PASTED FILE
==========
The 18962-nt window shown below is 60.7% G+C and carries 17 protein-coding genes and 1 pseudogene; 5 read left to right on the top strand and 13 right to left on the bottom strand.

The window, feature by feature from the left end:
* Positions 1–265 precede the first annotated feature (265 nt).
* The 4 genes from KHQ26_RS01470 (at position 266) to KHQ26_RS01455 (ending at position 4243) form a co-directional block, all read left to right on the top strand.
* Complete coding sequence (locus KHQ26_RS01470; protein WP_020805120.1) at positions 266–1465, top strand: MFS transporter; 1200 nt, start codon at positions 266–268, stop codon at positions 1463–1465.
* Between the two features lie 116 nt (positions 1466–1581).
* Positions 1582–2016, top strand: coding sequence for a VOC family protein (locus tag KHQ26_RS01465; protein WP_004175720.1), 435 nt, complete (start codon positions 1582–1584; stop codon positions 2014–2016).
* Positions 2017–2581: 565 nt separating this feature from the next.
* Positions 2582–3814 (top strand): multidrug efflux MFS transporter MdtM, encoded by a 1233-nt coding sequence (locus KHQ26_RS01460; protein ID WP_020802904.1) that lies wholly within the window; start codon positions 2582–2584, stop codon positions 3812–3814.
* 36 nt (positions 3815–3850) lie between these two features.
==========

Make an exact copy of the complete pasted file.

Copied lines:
The 18962-nt window shown below is 60.7% G+C and carries 17 protein-coding genes and 1 pseudogene; 5 read left to right on the top strand and 13 right to left on the bottom strand.

The window, feature by feature from the left end:
* Positions 1–265 precede the first annotated feature (265 nt).
* The 4 genes from KHQ26_RS01470 (at position 266) to KHQ26_RS01455 (ending at position 4243) form a co-directional block, all read left to right on the top strand.
* Complete coding sequence (locus KHQ26_RS01470; protein WP_020805120.1) at positions 266–1465, top strand: MFS transporter; 1200 nt, start codon at positions 266–268, stop codon at positions 1463–1465.
* Between the two features lie 116 nt (positions 1466–1581).
* Positions 1582–2016, top strand: coding sequence for a VOC family protein (locus tag KHQ26_RS01465; protein WP_004175720.1), 435 nt, complete (start codon positions 1582–1584; stop codon positions 2014–2016).
* Positions 2017–2581: 565 nt separating this feature from the next.
* Positions 2582–3814 (top strand): multidrug efflux MFS transporter MdtM, encoded by a 1233-nt coding sequence (locus KHQ26_RS01460; protein ID WP_020802904.1) that lies wholly within the window; start codon positions 2582–2584, stop codon positions 3812–3814.
* 36 nt (positions 3815–3850) lie between these two features.